Building trust in banking through robust cybersecurity

Martin Koffijberg

There’s a old Dutch proverb: ”Trust arrives on foot, but leaves on horseback”. Nowhere is this truer than in the world of banking. It’s an industry built on trust between a bank and its customers, who hand over their most valuable assets and expect them to be kept safe and secure.

For many decades after the first banks were established, that protection was physical. Today, the much greater threat comes electronically, as cyber criminals make constant and increasingly sophisticated attempts to access and bank’s network and systems and with it customer data and financial information.

Increasing adoption of connected devices

With the increasing adoption by banks of network-connected devices – together commonly known as the Internet of Things (IoT) – the threat of cybersecurity vulnerabilities increases too. These devices include network security cameras for video surveillance and network door controllers for managing physical access for bank employees. It’s ironic that an often-overlooked risk in the crossover between physical and cybersecurity can also come through potential vulnerabilities in the physical security devices themselves.

Therefore, a failure to look holistically at both physical and cybersecurity – to connect the physical with the logical – will inevitably create vulnerabilities.

Process plus technology

Cybersecurity is the practice of protecting a bank’s systems, networks, and programs from digital attacks, and critically needs to include both comprehensive security processes and robust technology. The best security-related features built into a technology will be undermined if they haven’t been enabled or configured correctly.

To sustain customer trust, banks must have IT systems in place to manage network devices efficiently and effectively, and react immediately to new vulnerabilities.  A key advantage of network devices is the ability to manage them remotely, allowing banks to:

  • Manage all major installation, security and maintenance tasks
  • Proactively manage cybersecurity
  • Allow for fast and easy configuration of new devices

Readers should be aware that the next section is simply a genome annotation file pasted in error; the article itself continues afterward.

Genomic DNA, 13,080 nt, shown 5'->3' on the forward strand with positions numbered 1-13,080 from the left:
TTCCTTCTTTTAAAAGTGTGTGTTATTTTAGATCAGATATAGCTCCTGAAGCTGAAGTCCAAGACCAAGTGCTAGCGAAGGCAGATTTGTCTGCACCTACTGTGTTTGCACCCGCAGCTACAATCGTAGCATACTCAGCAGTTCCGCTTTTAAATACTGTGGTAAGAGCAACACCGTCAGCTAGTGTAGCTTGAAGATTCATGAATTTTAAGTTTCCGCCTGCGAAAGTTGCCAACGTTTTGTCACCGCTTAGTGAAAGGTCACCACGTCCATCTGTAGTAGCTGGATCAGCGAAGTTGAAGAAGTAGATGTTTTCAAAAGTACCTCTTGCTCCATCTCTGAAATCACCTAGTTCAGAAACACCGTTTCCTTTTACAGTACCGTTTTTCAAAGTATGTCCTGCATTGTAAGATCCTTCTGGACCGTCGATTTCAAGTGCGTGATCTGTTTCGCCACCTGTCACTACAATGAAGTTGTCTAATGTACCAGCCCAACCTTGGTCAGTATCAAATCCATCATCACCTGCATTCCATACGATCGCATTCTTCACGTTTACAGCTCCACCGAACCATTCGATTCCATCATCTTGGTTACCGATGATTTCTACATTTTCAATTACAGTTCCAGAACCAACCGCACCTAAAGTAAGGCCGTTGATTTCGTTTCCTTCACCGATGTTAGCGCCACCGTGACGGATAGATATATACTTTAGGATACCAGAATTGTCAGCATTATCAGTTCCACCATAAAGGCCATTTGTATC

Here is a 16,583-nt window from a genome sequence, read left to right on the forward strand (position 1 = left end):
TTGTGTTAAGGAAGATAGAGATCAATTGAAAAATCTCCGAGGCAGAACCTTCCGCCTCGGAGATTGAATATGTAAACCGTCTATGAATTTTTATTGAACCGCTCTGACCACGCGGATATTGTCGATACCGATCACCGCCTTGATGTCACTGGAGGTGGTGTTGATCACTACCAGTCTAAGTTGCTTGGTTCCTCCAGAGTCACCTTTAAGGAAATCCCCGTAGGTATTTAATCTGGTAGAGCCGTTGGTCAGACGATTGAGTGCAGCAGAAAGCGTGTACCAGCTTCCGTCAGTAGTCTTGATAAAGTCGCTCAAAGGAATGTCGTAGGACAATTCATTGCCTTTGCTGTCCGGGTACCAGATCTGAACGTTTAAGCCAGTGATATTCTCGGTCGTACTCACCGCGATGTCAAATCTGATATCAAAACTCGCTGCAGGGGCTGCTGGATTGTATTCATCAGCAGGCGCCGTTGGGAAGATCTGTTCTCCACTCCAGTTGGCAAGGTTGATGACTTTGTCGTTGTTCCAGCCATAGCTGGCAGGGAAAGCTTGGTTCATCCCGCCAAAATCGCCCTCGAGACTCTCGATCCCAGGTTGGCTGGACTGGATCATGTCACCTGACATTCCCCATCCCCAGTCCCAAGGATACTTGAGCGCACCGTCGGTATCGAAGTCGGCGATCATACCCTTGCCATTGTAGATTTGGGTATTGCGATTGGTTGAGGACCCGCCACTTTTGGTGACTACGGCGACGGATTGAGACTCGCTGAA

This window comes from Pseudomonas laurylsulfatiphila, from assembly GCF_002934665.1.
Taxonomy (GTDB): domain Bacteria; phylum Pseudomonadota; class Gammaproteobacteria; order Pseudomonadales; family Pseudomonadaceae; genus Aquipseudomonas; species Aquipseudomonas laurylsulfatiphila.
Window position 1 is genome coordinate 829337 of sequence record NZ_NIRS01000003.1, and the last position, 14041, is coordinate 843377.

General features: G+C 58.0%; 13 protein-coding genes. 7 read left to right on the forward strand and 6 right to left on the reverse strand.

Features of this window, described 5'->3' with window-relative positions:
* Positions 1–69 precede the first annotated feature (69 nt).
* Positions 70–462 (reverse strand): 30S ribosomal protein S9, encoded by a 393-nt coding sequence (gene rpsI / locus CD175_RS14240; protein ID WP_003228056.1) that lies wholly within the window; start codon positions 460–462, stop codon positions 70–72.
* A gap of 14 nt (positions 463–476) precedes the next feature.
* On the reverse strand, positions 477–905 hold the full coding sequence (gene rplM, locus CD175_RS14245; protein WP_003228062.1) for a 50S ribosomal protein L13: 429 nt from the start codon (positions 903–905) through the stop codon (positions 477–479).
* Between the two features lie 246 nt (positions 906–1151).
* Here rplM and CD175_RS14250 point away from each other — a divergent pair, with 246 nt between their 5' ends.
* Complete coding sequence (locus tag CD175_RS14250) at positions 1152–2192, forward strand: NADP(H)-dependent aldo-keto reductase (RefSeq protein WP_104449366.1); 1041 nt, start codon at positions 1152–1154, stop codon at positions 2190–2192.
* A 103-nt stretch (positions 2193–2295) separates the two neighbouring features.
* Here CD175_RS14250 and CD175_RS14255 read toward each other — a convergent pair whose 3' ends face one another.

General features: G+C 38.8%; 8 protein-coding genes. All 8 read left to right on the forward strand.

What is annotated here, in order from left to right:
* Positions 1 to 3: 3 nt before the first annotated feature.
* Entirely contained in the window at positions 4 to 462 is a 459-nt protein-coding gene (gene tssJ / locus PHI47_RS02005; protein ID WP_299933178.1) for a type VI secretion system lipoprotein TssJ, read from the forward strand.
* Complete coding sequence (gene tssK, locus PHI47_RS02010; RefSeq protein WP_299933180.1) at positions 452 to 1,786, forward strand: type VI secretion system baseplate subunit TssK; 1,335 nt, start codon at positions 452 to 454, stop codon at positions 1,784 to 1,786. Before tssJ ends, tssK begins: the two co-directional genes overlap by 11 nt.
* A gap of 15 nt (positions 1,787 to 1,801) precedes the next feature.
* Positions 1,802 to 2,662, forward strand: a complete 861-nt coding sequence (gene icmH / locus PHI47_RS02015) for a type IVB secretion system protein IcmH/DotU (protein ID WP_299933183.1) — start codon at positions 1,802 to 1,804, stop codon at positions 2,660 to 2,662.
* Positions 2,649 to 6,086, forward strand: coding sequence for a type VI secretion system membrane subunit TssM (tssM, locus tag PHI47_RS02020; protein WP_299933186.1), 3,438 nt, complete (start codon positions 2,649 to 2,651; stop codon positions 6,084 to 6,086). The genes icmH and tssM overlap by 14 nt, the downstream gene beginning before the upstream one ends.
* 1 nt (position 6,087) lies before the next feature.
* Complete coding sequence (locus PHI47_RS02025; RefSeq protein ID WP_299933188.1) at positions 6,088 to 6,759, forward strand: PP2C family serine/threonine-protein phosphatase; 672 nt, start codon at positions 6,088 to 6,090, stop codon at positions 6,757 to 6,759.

• Enable efficient installation of firmware upgrades and applications

Due diligence in security solution supplier

Furthermore, it is essential that banks undertake significant due diligence in relation to the cybersecurity credentials of any manufacturer and integrator of physical security equipment; and physical security equipment manufacturers themselves must ensure that their products don’t become a weakness in a bank’s cybersecurity.

While this includes, but isn’t limited to, the features on the security devices itself, it also relates to manufacturers having a philosophy of security by design. Elements include deploying a fully-secured development environment, with controlled and authorized access to facilities and resources, to ensure that firmware can’t be tampered with from the moment it leaves the development environment to deployment within the bank.

Physical and cybersecurity managed as a whole

Ultimately, banks must view their physical security and cybersecurity as an integrated whole, ensuring that one doesn’t create a vulnerability in the other. In some cases this may mean breaking internal silos; bringing together departments that have previously worked in isolation. But when customer trust remains a core differentiator for banks – and something that can be lost in an instant – it’s an essential step to take.

Find out more about our solutions for Banking and Finance here, and best practice in cybersecurity here.

Banking and Finance solutions